Friday, May 11, 2012

Extended Breastfeeding: Mom Enough?



I had a different post scheduled for today, but I need to jump in on the new Time magazine discussion. I'm sure by now there are very few of you that haven't seen this cover.

It's meant to be sensational, for sure. But I for one find it beautiful and amazing. (I also happen to read this woman's blog, which you can find here.) But I know many in our overly sexual society have a problem with it. "Oh dear God, a woman breastfeeding in public...a toddler. ::clutches pears and faints::"

Henry and I have had a perfectly amazing and easy breastfeeding journey. At an hour old, he was latching and nursing like a champ. Those first few moments are something I will never forget. As Henry got older, we never had issues. I never had an infection, any real soreness, no latch problems, no supply worries. It has literally been the closest thing to the perfect breastfeeding experience that I can imagine.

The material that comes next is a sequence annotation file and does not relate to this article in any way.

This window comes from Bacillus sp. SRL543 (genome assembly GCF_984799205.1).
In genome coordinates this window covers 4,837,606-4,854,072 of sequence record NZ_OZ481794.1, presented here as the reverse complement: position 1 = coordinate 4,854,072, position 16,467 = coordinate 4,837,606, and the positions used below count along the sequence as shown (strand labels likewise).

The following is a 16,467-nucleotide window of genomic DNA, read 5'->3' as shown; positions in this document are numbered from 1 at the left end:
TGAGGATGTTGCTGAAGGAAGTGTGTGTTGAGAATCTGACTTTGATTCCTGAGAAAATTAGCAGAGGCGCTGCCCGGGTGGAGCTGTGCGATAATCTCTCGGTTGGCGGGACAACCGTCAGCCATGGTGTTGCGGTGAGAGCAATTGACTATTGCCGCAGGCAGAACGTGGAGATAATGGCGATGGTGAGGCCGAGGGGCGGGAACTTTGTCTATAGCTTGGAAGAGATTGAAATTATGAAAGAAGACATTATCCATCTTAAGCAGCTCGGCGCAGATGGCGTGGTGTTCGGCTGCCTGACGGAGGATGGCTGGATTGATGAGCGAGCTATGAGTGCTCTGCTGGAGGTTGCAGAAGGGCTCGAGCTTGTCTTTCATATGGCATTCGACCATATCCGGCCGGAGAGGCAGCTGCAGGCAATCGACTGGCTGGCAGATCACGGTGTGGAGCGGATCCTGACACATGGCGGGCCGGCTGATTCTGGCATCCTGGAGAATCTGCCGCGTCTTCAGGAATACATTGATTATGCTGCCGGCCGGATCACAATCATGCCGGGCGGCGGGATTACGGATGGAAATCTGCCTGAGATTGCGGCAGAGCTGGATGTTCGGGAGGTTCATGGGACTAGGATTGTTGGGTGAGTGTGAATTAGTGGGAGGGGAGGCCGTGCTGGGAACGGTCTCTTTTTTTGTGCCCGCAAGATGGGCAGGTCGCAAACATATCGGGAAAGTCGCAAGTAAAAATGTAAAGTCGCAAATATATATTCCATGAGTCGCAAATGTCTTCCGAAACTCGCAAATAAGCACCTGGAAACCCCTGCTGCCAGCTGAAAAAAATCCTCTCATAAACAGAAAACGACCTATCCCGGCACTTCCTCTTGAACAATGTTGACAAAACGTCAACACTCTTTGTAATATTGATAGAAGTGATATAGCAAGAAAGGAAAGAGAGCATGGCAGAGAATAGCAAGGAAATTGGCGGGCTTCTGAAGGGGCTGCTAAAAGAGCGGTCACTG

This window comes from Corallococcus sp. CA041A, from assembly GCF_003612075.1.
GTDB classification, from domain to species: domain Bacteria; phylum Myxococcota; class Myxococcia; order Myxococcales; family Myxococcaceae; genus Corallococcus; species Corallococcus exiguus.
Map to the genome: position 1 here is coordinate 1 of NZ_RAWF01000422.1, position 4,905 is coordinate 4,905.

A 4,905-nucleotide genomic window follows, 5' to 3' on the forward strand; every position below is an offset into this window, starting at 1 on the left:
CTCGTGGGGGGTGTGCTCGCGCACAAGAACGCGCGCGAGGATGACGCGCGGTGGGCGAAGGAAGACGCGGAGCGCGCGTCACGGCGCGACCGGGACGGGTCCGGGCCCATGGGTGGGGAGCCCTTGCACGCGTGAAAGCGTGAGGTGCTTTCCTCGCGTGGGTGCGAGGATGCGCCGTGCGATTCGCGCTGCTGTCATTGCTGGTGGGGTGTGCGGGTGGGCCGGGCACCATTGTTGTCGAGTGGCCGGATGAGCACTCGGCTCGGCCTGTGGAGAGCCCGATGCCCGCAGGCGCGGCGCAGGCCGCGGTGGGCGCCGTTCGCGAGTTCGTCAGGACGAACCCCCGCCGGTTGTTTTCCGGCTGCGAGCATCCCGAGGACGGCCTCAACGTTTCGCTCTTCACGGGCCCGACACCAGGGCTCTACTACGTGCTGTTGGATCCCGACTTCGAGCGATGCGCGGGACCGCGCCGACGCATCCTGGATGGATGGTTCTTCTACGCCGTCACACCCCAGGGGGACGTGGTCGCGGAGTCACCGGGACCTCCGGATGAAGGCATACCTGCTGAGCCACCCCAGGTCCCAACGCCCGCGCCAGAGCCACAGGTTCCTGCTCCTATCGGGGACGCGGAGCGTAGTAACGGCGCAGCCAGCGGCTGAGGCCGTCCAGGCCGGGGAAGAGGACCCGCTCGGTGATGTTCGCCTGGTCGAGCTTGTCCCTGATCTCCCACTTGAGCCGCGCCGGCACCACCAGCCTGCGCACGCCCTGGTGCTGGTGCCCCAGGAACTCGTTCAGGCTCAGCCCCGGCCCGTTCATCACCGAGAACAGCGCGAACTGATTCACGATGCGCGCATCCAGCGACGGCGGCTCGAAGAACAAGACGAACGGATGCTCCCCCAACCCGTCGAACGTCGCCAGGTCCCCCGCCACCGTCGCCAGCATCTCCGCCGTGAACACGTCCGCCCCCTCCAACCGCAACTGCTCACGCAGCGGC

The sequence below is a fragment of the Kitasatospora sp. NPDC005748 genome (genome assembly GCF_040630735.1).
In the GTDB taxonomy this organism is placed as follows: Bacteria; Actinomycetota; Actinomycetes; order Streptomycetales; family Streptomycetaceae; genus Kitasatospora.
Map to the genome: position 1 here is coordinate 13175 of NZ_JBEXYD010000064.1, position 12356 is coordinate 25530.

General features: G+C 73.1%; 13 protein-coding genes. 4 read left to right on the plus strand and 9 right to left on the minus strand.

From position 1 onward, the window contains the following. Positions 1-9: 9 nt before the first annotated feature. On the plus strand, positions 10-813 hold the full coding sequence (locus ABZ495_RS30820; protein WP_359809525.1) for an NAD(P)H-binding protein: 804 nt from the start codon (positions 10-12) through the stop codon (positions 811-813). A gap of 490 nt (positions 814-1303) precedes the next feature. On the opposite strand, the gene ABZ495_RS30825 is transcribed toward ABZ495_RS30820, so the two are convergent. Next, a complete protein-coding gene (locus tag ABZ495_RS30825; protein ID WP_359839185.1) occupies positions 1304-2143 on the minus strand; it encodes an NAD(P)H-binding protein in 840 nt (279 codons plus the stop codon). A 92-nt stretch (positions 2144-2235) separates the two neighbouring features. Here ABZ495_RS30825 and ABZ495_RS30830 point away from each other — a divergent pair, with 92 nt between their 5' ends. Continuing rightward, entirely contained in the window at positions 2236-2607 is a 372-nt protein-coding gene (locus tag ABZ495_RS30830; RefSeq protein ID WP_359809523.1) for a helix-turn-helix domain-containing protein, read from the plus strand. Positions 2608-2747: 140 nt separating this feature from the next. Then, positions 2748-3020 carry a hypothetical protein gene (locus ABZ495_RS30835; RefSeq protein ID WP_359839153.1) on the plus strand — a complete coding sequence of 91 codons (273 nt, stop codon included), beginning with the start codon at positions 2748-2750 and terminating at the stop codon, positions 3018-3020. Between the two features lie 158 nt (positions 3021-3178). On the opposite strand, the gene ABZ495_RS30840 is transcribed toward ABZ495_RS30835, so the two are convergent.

Today, at almost 14 months old, Henry is still nursing four times a day. I have no real intention to wean him anytime soon. There I said it. I guess that makes me "an extended breastfeeder" too.

We have weaned some. I forced Henry to drop a few feedings, just enough for me to start ovulating again. This way Morgan and I have the option to grow our family. But beyond this, I see no reason to stop. The health benefits are undeniable. And the cost is right.

The part that I take issue with the Time article is in the tag line "Are you Mom enough?" What does that mean?

Are mom's that can't, don't, or won't breastfeed into toddlerhood not good moms? Heck no! Breastfeeding is hard work. Physically and mentally draining...even in the best cases. I don't blame them.

Plus, add this to the fact that the United States is one of only four, that's right FOUR, countries in the WORLD  (the other countries are Liberia, Papua New Guinea, and Swaziland - certainly not company the United States should be proud to keep) to not offer paid maternity leave, forcing many woman to return to work well before breastfeed relationships are established.

Excuse the "hot-mess-ness" of these pictures, but it probably more accurately shows what breastfeeding a toddler looks like.
Then we are going to turn around and judge a woman for not breastfeeding for "long" enough? Its insane. Totally insane.

What if I had to completely stop breastfeeding for ovulation to return...would that have made me "not Mom enough?" Should I not stop, ever?